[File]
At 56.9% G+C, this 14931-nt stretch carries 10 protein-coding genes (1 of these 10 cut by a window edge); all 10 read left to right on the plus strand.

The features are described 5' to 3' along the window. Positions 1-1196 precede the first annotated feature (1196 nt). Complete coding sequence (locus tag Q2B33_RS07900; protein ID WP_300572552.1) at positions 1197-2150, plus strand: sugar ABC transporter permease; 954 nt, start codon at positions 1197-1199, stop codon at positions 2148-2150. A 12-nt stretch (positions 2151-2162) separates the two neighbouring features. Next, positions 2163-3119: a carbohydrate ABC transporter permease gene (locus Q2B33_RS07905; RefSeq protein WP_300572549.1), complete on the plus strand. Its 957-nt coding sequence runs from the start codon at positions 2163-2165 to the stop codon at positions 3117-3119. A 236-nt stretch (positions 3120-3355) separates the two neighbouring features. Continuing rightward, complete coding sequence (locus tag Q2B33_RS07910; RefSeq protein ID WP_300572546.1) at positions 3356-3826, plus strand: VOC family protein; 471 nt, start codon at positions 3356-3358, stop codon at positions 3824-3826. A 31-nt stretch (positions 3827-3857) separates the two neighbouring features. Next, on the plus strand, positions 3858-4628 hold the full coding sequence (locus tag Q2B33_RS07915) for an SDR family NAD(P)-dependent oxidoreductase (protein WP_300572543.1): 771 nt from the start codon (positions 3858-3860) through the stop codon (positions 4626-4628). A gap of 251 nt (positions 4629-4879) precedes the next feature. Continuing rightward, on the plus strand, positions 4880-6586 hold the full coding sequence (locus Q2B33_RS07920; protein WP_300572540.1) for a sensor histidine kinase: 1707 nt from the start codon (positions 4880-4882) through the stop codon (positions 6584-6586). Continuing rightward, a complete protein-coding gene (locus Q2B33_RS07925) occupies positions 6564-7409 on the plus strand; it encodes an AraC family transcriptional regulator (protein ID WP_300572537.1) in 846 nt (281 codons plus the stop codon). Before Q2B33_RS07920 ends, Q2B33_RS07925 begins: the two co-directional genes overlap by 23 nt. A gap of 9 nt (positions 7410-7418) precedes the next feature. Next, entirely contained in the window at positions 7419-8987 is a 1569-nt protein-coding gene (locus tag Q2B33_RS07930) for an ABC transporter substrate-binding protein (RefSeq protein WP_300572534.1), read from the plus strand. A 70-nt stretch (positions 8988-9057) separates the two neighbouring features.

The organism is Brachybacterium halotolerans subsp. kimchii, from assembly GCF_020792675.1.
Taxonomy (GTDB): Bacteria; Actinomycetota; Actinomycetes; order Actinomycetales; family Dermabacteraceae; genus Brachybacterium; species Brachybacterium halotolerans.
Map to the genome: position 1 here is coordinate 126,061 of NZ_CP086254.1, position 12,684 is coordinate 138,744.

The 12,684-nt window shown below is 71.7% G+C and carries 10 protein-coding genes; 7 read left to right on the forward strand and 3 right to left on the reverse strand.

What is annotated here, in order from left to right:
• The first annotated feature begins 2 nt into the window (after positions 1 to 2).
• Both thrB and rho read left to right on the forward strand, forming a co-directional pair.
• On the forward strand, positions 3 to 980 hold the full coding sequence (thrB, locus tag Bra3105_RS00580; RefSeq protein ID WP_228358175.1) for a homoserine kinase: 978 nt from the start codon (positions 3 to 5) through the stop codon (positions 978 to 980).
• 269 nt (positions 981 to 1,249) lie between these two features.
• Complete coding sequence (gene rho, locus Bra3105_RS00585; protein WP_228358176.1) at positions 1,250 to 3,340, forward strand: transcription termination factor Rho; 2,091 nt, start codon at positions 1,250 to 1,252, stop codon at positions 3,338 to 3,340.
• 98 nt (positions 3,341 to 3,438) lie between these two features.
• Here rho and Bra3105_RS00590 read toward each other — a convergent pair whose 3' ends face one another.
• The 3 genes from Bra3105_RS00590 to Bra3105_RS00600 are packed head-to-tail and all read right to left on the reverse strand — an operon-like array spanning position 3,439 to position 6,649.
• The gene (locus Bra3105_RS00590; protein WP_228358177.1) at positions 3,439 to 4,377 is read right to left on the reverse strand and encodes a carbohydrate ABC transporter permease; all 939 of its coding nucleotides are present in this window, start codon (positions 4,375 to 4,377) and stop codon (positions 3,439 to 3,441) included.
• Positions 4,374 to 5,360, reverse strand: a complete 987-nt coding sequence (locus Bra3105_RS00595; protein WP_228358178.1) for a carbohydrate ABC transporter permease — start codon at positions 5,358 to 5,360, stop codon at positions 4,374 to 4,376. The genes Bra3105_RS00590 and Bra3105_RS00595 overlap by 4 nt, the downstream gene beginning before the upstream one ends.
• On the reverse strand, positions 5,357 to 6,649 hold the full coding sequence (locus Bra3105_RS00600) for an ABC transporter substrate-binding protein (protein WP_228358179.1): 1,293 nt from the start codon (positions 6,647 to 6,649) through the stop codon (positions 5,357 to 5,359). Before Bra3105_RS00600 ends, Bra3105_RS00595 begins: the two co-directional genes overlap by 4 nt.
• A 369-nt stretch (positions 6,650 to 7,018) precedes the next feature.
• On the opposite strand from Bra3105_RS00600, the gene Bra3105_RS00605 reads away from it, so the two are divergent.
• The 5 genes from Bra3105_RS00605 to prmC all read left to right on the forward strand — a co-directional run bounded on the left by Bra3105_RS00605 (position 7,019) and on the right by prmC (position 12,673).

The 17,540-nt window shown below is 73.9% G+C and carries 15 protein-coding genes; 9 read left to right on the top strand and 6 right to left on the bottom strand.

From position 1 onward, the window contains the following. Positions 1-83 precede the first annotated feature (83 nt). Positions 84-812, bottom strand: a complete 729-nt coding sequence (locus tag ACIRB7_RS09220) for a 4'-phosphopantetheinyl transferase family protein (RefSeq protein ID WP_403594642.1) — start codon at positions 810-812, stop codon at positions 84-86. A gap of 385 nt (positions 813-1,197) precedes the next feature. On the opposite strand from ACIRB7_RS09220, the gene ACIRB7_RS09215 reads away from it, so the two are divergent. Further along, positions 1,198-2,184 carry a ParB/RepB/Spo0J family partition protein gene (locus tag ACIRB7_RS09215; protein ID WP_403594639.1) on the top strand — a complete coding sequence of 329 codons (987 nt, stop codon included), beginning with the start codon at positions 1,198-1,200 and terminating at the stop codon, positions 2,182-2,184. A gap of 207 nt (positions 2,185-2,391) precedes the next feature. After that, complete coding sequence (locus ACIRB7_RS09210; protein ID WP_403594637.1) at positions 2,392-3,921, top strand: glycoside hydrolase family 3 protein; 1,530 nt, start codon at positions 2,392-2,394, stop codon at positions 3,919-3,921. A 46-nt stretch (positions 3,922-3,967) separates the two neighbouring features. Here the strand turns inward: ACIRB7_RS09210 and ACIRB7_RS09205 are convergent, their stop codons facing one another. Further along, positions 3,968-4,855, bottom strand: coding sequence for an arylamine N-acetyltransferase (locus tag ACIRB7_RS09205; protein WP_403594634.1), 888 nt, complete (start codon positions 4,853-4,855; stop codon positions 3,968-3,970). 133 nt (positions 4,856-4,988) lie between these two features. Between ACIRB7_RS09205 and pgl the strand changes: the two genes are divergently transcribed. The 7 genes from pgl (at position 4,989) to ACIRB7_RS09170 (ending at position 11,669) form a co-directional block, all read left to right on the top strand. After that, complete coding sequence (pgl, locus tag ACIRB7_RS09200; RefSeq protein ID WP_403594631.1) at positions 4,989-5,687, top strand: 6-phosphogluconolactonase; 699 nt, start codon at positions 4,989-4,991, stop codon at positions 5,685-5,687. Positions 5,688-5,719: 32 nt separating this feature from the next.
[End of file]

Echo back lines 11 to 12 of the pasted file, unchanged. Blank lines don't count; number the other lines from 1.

• 269 nt (positions 981 to 1,249) lie between these two features.
• Complete coding sequence (gene rho, locus Bra3105_RS00585; protein WP_228358176.1) at positions 1,250 to 3,340, forward strand: transcription termination factor Rho; 2,091 nt, start codon at positions 1,250 to 1,252, stop codon at positions 3,338 to 3,340.